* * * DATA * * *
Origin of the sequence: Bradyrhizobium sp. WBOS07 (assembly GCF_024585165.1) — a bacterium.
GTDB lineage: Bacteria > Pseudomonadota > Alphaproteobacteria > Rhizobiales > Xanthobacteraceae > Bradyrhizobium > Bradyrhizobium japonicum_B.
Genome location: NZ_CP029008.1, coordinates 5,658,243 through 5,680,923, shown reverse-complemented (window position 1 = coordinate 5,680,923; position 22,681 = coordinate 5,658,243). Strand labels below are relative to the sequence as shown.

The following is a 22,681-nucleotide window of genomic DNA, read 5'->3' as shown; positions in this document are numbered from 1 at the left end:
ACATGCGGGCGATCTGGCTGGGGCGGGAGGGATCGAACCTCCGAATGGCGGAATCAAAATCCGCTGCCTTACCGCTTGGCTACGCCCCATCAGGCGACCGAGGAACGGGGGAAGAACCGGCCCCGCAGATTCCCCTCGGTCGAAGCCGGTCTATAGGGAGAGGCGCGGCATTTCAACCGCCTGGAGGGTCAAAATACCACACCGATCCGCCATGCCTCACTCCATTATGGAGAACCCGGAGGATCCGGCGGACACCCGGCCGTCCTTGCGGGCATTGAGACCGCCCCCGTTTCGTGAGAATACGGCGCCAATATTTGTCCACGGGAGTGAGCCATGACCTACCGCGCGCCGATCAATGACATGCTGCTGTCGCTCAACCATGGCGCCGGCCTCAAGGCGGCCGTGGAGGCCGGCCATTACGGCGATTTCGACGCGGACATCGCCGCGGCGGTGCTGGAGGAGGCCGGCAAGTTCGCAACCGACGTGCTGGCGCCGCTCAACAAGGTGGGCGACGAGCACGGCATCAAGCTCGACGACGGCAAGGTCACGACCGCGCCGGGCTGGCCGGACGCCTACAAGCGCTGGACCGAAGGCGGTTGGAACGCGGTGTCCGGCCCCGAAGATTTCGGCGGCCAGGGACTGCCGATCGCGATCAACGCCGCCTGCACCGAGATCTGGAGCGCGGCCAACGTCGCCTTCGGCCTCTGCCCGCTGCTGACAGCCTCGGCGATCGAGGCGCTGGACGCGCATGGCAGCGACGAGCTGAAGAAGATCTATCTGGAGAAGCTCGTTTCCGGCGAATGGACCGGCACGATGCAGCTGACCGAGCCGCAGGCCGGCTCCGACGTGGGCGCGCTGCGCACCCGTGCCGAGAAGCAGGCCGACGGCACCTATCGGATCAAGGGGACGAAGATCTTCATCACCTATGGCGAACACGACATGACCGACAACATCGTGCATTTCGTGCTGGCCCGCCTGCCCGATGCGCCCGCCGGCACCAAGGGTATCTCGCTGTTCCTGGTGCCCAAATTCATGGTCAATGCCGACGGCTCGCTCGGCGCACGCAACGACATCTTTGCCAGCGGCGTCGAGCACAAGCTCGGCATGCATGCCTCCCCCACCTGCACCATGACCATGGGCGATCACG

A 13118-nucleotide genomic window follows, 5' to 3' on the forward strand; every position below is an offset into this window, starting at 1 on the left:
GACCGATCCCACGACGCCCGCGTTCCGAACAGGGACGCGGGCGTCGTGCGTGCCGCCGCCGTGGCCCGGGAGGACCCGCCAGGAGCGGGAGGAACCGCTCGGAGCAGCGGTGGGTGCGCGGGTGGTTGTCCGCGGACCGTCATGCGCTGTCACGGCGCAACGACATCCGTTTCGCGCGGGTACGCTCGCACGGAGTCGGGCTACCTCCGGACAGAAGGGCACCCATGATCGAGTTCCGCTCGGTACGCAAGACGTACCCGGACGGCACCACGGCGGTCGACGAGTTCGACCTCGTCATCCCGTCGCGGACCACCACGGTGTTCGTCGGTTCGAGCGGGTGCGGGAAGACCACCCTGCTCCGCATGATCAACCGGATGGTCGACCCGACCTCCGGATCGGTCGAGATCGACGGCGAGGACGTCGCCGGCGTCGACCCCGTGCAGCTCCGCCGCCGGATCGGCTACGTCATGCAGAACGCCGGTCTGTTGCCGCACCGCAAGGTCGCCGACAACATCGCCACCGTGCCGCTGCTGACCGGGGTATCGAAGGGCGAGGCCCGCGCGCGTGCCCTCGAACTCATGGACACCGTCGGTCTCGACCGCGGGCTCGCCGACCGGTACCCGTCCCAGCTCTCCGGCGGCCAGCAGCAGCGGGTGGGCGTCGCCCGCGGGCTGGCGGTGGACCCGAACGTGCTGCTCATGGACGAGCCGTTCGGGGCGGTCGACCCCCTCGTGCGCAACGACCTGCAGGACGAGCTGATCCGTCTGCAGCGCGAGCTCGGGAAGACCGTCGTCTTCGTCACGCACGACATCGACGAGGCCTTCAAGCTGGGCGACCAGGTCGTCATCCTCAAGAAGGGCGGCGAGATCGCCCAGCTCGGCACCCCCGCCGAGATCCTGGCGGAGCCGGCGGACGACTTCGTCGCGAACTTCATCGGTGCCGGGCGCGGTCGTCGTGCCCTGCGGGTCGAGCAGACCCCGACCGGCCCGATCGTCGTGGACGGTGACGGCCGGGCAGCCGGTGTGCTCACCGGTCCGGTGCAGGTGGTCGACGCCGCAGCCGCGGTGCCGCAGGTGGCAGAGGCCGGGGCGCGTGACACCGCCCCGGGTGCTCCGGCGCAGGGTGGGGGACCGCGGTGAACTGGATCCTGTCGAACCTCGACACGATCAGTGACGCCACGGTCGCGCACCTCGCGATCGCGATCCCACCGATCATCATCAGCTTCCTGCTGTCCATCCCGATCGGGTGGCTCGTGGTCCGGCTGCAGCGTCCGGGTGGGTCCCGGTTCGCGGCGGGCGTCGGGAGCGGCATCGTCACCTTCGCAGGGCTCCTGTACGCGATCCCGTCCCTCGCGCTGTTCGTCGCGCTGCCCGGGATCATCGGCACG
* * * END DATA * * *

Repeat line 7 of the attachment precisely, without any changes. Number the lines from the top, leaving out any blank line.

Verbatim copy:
GACCGATCCCACGACGCCCGCGTTCCGAACAGGGACGCGGGCGTCGTGCGTGCCGCCGCCGTGGCCCGGGAGGACCCGCCAGGAGCGGGAGGAACCGCTCGGAGCAGCGGTGGGTGCGCGGGTGGTTGTCCGCGGACCGTCATGCGCTGTCACGGCGCAACGACATCCGTTTCGCGCGGGTACGCTCGCACGGAGTCGGGCTACCTCCGGACAGAAGGGCACCCATGATCGAGTTCCGCTCGGTACGCAAGACGTACCCGGACGGCACCACGGCGGTCGACGAGTTCGACCTCGTCATCCCGTCGCGGACCACCACGGTGTTCGTCGGTTCGAGCGGGTGCGGGAAGACCACCCTGCTCCGCATGATCAACCGGATGGTCGACCCGACCTCCGGATCGGTCGAGATCGACGGCGAGGACGTCGCCGGCGTCGACCCCGTGCAGCTCCGCCGCCGGATCGGCTACGTCATGCAGAACGCCGGTCTGTTGCCGCACCGCAAGGTCGCCGACAACATCGCCACCGTGCCGCTGCTGACCGGGGTATCGAAGGGCGAGGCCCGCGCGCGTGCCCTCGAACTCATGGACACCGTCGGTCTCGACCGCGGGCTCGCCGACCGGTACCCGTCCCAGCTCTCCGGCGGCCAGCAGCAGCGGGTGGGCGTCGCCCGCGGGCTGGCGGTGGACCCGAACGTGCTGCTCATGGACGAGCCGTTCGGGGCGGTCGACCCCCTCGTGCGCAACGACCTGCAGGACGAGCTGATCCGTCTGCAGCGCGAGCTCGGGAAGACCGTCGTCTTCGTCACGCACGACATCGACGAGGCCTTCAAGCTGGGCGACCAGGTCGTCATCCTCAAGAAGGGCGGCGAGATCGCCCAGCTCGGCACCCCCGCCGAGATCCTGGCGGAGCCGGCGGACGACTTCGTCGCGAACTTCATCGGTGCCGGGCGCGGTCGTCGTGCCCTGCGGGTCGAGCAGACCCCGACCGGCCCGATCGTCGTGGACGGTGACGGCCGGGCAGCCGGTGTGCTCACCGGTCCGGTGCAGGTGGTCGACGCCGCAGCCGCGGTGCCGCAGGTGGCAGAGGCCGGGGCGCGTGACACCGCCCCGGGTGCTCCGGCGCAGGGTGGGGGACCGCGGTGAACTGGATCCTGTCGAACCTCGACACGATCAGTGACGCCACGGTCGCGCACCTCGCGATCGCGATCCCACCGATCATCATCAGCTTCCTGCTGTCCATCCCGATCGGGTGGCTCGTGGTCCGGCTGCAGCGTCCGGGTGGGTCCCGGTTCGCGGCGGGCGTCGGGAGCGGCATCGTCACCTTCGCAGGGCTCCTGTACGCGATCCCGTCCCTCGCGCTGTTCGTCGCGCTGCCCGGGATCATCGGCACG